Plum Island, Massachusetts . . . it’s work hard to find a North American birding spot with a more diverse and attractive birding habitat. A nine-mile-long peninsula which combines a residential community, an ocean facing barrier beach, an extensive salt marsh, dunes, low scrub, maritime forests, grassy fields, salt and fresh water ponds. In simpler terms . . . it’s perfect.

This weekend marked our first visit to Plum Island since April 2016, and we were hoping to add a few birds to our year list.

Getting up early and entering through the gates (before they started collecting entrance fees . . he-he-he) we passed the Salt Pannes and were greeted on a Black Ducks, American Widgeons (FOY) and a handful of the bizarre looking Northern Shovelers. A great start!!!

A biker came by and told us that a bunch of birders a couple miles down the road had identified at “Smithsonian Godwot” and a “Longbilled Longbill”. Since neither of these birds actually exist, we threw our gear in the car and rushed down the point hoping to see something unusual.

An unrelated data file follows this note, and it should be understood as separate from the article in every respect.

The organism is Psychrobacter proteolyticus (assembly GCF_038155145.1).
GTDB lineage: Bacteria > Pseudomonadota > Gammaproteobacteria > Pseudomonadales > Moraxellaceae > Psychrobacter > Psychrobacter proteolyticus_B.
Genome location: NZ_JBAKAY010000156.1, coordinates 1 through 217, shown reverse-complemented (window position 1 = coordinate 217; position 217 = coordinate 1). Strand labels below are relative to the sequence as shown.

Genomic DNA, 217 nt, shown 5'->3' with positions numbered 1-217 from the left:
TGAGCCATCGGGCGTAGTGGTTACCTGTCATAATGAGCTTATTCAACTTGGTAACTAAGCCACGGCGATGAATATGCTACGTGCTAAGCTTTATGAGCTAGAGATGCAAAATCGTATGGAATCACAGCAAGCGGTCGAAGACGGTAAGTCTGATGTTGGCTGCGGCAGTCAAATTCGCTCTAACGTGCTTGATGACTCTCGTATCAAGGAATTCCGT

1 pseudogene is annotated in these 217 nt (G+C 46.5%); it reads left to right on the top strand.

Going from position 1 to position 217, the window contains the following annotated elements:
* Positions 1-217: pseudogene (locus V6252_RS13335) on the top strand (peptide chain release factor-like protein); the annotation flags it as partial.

Unfortunately, we arrived too late to see the Hudsonian Godwit and Long-billed Dowticher, but enjoyed watching Great Blue Heron, Great Egrets and Greater Yellowlegs feasting on carp trapped by the outgoing tide.

As the morning went on, we observed flocks of Green Winged Teal (FOY), Northern Pintail, a surprising number of Mockingbirds, Yellowrumpeds and a beautiful Blue-headed Vireo.

Just a perfect day of late fall birding. We had hoped to get a Brant, a bird that we always get at Plum Island . . . but not today. But as Ingrid and I like to say: “If you always get the bird, it wouldn’t be any fun!!!”

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